* * *
Just as I begin to toy with the question of what it means to “be” mountain, Mountain beats me to it: “What is a mountain, exactly?” it asks. I take it up on the invitation to ponder an answer.
Almost always, to play a video game is to take on a role. Games often put you in control, but more than that they give you an alter-ego. You are the space marine, pro footballer, farmer, mayor, race car driver, Italian plumber. Her’s “Alien Child” game is no different—Theodore “is” the helmeted, adventuring explorer. Even when games don’t appear to have a clear role to play, as in puzzle games like Tetris or Hundreds, the implied role is you, yourself: can you solve the puzzle, can you beat the clock. Games are about playing roles, and games are about folding those roles over on one’s sense of self. I am not a World Cup athlete, but here’s a caricature of what it feels like to be one. I am not the mushroom-eating plumber duo of Japanese fantasy, but I enjoy pretending to be for a spell.
Mountain breaks this mold. Some would argue that it does so by removing the conventions of challenge, action, and interactivity that video games so often insist separate them from the stodgy changelessness of novels, films, even the plastic arts. In recent years, a series of low-interaction, low challenge, 3D games have become quite popular. Some focus on narrative, like Dear Esther and Gone Home; others on environment, like Proteus and The Graveyard. But these games—sometimes called “non-games” by supporters and detractors alike—still don’t erase the player’s role as much as OReilly’s Mountain does.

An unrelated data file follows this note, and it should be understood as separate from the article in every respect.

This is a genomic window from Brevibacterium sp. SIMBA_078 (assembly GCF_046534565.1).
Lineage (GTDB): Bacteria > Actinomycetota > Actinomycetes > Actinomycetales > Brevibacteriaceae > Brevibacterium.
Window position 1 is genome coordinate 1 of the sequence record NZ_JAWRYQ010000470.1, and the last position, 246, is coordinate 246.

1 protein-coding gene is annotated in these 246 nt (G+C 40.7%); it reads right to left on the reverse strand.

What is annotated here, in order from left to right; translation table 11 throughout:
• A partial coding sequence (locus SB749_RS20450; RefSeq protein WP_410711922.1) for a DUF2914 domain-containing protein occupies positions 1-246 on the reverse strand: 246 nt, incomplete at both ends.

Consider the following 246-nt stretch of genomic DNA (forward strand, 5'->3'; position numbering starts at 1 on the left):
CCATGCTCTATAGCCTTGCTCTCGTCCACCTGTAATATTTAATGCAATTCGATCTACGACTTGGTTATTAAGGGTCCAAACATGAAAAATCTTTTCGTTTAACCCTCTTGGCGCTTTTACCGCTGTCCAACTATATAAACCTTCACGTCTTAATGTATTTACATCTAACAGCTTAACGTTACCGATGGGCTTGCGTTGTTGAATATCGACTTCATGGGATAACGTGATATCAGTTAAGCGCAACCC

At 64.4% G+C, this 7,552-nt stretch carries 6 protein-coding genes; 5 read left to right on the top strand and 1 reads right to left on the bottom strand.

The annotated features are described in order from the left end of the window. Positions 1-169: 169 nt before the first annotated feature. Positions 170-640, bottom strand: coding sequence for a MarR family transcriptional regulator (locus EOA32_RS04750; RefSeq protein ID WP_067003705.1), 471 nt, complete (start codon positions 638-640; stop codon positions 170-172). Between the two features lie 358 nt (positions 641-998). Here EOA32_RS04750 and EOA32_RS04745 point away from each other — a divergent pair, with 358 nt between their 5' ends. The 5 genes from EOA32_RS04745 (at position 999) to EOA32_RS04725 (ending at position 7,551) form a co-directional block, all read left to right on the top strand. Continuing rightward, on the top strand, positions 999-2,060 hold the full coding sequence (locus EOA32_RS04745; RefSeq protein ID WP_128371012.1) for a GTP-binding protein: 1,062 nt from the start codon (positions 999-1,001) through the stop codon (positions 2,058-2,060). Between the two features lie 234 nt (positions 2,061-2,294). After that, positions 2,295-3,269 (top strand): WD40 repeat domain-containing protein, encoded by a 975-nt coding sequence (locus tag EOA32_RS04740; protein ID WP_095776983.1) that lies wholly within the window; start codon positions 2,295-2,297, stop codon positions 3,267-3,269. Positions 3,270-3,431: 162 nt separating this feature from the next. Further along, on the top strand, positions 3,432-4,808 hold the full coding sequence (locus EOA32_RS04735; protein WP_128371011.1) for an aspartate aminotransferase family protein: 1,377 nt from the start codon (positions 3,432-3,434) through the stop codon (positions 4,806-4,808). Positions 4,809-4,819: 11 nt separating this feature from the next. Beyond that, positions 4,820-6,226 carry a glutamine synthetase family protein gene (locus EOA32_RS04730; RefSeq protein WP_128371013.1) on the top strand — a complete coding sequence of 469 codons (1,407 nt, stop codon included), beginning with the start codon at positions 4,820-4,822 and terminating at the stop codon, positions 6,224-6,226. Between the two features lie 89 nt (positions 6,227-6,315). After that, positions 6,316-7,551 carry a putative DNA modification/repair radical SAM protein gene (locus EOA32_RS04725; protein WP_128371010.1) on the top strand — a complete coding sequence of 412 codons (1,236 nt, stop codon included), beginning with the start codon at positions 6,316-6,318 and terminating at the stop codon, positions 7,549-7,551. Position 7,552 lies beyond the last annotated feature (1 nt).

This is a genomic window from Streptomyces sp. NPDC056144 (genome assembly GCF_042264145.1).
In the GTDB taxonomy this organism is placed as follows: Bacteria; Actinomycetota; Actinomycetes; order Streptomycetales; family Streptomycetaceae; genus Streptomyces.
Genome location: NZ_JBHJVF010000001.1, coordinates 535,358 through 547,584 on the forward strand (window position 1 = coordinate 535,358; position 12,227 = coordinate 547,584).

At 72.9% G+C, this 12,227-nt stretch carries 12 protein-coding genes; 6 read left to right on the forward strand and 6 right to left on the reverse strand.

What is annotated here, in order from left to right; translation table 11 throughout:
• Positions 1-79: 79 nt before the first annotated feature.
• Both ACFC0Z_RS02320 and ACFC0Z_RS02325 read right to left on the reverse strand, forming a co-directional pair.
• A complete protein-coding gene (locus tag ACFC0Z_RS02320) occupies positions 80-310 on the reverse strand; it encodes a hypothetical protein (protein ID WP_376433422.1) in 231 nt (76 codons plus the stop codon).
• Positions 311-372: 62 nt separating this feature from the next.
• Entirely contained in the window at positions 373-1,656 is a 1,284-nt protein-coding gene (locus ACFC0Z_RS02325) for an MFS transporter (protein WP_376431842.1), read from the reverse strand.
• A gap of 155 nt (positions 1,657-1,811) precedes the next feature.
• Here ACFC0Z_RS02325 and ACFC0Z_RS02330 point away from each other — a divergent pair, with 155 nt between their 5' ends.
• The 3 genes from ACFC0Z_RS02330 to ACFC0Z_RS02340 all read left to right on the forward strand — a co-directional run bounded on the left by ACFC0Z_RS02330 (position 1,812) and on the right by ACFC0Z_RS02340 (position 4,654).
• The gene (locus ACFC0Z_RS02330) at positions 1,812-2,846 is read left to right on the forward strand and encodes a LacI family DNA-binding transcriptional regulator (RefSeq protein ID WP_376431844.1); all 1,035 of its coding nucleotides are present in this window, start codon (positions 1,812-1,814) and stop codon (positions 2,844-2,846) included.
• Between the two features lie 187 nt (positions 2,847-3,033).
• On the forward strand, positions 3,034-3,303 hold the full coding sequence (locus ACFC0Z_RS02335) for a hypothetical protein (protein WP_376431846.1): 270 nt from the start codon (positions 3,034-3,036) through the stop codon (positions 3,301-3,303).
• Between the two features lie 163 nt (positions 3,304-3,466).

Others have compared Mountain to a screensaver, but this analogy also breaks down. For one, the screensaver as form is vestigial. Functionally, modern LCD displays can’t burn-in like old CRTs could, making screensavers aesthetic curiosities. But even more so, most of us use tablets and phones and laptops these days, devices that sleep when they are not in use rather than displaying eye candy to distract or entertain those nearby an idle machine. And even as an ambient post-screensaver experience, Mountain’s 3D constant rendering spins up the processor fans even on a relatively powerful machine. Like its namesake, Mountain is hardly unobtrusive.